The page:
The final part of the entire migration is the execution of
noncdb_to_pdb.sql. Unfortunately the runtime of this once-in-a-lifetime-of-a-database script is unpredictable. It depends a lot on the dictionary content and especially on the objects requiring recompilation.
SQL> alter session set container=FTEX; Session altered. SQL> set timing on SQL> set serverout on SQL> set echo on SQL> set termout on SQL> spool /home/oracle/logs/ftex_noncdbtopdb.log SQL> start ?/rdbms/admin/noncdb_to_pdb.sql
In my example it takes almost exactly 10 minutes for each database to complete.
Be aware that these are only toy databases with no user data in it.
STARTUP the PDBs as
noncdb_to_pdb.sql puts them into
RESTRICTED mode again after completion.
SQL> show pdbs CON_ID CON_NAME OPEN MODE RESTRICTED ---------- ------------------------------ ---------- ---------- 2 PDB$SEED READ ONLY NO 4 FTEX READ WRITE NO 5 DB12 READ WRITE NO
An important topic you need to plan for in all your upgrade and migration tasks are the various fallback opportunities. In the above case, for the upgrade itself, the fallback is very straight forward. When you use the AutoUpgrade and your database is in
ARCHIVELOG mode, then a guaranteed restore point (GRP) gets created. You can easily flashback. Or you can downgrade in case you deleted the GRP and went live. As long as
COMPATIBLE remains on the pre-upgrade value, downgrade is a viable and fast option.
But as soon as you invoke the plugin command, there is no easy fallback. Hence, you need to test this carefully. As you see, in the above plugin operation I didn’t specify
NOCOPY on purpose. This mean, all my files get copied to the destination defined in
COPY is the default and the safer command here in this case. Your source database remains untouched in case the plugin or any subsequent operation fails.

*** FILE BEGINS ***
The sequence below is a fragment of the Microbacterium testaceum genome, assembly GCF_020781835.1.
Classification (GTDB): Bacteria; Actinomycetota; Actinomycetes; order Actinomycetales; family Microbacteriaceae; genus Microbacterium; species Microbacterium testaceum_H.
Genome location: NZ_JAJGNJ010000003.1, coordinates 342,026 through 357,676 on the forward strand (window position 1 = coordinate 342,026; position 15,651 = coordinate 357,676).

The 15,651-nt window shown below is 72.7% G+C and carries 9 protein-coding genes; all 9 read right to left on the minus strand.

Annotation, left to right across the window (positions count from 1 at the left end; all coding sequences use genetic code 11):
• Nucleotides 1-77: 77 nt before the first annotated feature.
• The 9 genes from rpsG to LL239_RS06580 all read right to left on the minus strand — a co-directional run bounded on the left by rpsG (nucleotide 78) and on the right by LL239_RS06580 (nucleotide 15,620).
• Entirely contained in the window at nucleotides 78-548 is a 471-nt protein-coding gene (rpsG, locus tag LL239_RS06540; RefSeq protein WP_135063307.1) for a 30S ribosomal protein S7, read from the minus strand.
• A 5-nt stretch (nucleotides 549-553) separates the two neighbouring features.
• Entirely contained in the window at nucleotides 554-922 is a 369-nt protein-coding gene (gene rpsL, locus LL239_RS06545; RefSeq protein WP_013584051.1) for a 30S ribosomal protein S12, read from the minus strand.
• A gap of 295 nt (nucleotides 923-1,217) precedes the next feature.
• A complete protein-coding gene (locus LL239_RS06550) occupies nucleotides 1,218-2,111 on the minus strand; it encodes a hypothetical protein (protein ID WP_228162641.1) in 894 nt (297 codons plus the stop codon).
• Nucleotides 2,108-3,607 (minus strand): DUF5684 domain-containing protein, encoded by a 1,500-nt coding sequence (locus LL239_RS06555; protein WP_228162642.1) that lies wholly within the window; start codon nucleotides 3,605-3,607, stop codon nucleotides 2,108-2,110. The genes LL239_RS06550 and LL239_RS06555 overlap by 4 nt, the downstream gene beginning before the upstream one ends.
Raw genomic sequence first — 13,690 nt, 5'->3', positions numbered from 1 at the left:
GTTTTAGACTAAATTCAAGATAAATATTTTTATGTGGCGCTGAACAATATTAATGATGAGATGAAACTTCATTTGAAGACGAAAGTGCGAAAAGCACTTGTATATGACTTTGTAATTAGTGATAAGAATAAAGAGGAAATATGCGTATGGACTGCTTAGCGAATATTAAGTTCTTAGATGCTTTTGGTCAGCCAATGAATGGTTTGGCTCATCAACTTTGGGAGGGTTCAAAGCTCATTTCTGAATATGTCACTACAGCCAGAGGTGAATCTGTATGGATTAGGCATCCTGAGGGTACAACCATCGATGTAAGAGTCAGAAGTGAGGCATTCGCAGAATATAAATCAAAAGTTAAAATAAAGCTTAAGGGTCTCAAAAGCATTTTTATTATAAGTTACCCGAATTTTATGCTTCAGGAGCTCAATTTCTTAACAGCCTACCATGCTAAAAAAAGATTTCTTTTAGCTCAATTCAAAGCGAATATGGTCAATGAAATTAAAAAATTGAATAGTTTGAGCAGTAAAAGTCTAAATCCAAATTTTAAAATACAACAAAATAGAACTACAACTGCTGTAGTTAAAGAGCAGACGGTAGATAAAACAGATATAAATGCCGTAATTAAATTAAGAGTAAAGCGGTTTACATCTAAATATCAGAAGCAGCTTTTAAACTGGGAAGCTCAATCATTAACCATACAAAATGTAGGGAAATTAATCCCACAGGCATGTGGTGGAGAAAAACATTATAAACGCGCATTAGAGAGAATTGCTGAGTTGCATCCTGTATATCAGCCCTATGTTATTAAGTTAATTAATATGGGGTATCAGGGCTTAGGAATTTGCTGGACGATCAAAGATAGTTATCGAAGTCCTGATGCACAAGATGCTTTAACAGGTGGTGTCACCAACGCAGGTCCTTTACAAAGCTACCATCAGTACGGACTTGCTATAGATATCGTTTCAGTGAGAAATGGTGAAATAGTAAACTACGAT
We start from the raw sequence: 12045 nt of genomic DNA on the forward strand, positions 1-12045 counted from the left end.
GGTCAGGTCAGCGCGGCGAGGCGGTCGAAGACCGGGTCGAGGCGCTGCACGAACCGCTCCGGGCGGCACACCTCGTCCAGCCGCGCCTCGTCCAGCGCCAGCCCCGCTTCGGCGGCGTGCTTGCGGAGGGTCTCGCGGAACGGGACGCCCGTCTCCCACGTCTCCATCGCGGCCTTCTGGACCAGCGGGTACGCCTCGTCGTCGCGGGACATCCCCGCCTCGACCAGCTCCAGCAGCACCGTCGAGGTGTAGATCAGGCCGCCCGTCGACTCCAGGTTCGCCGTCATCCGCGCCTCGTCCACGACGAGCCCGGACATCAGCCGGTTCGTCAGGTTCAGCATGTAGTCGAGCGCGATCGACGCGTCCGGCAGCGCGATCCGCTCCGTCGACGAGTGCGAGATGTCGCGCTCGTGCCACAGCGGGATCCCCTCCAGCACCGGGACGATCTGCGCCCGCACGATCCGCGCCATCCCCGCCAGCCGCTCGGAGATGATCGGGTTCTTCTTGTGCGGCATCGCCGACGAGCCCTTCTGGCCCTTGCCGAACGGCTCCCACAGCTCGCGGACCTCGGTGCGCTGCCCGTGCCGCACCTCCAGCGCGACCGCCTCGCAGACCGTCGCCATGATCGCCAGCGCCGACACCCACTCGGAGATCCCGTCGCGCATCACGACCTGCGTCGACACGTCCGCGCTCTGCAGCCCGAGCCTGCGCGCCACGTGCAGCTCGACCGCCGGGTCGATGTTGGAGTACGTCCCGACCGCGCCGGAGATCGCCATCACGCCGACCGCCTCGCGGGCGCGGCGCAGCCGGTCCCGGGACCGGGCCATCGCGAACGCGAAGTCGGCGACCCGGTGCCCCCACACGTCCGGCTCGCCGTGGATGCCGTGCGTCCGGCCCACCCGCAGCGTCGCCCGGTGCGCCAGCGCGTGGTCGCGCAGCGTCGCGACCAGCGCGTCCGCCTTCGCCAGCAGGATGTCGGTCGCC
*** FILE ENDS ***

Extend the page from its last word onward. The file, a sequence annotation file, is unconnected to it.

Another pitfall you should be aware of – and it happens in our Hands-On Lab as well:
Once I plugin, the only AFTER upgrade fallback is an export and import with Oracle Data Pump. Transportable Tablespaces can’t be used as TTS works only within the same or to a higher version. If you seek for minimal downtime you can use Oracle GoldenGate on top. I’m not aware of any other fallback options once you started production on the plugged in PDB.
Further Information and Links
- The new AutoUpgrade Blog Post Series
- Oracle Database 19c Hands-On Lab
- Hand-On Lab: Plugin UPGR into CDB2
- Plugin 18c – Compatibility Check does not work – August 14, 2018
- Cloning with Pluggable Database in 18c – August 16, 2018
- noncdb_to_pdb.sql – Why does it take so long – June 8, 2017
- Upgrade to Oracle Database 12.2 and plugin into a 12.2 CDB – March 8, 2017
- 9 Upgrade and Migration Scenarios – August 1, 2018
Typical Plugin Issues and Workarounds
- Typical Plugin Issues and Workarounds
- The Compatible Pitfall
- The Time Zone Pitfall
- The Component Pitfall
- The Patch Level Pitfall
- Various Pitfalls
- The Fallback Challenge
- The Minimal Downtime Challenge
- Upgrade, plug in, convert (noncdb_to_pdb.sql) – 188.8.131.52 and higher
- Plugin, upgrade, convert (noncdb_to_pdb.sql) – 184.108.40.206 and higher
- Clone via NON$CDB, upgrade, convert – 220.127.116.11 and higher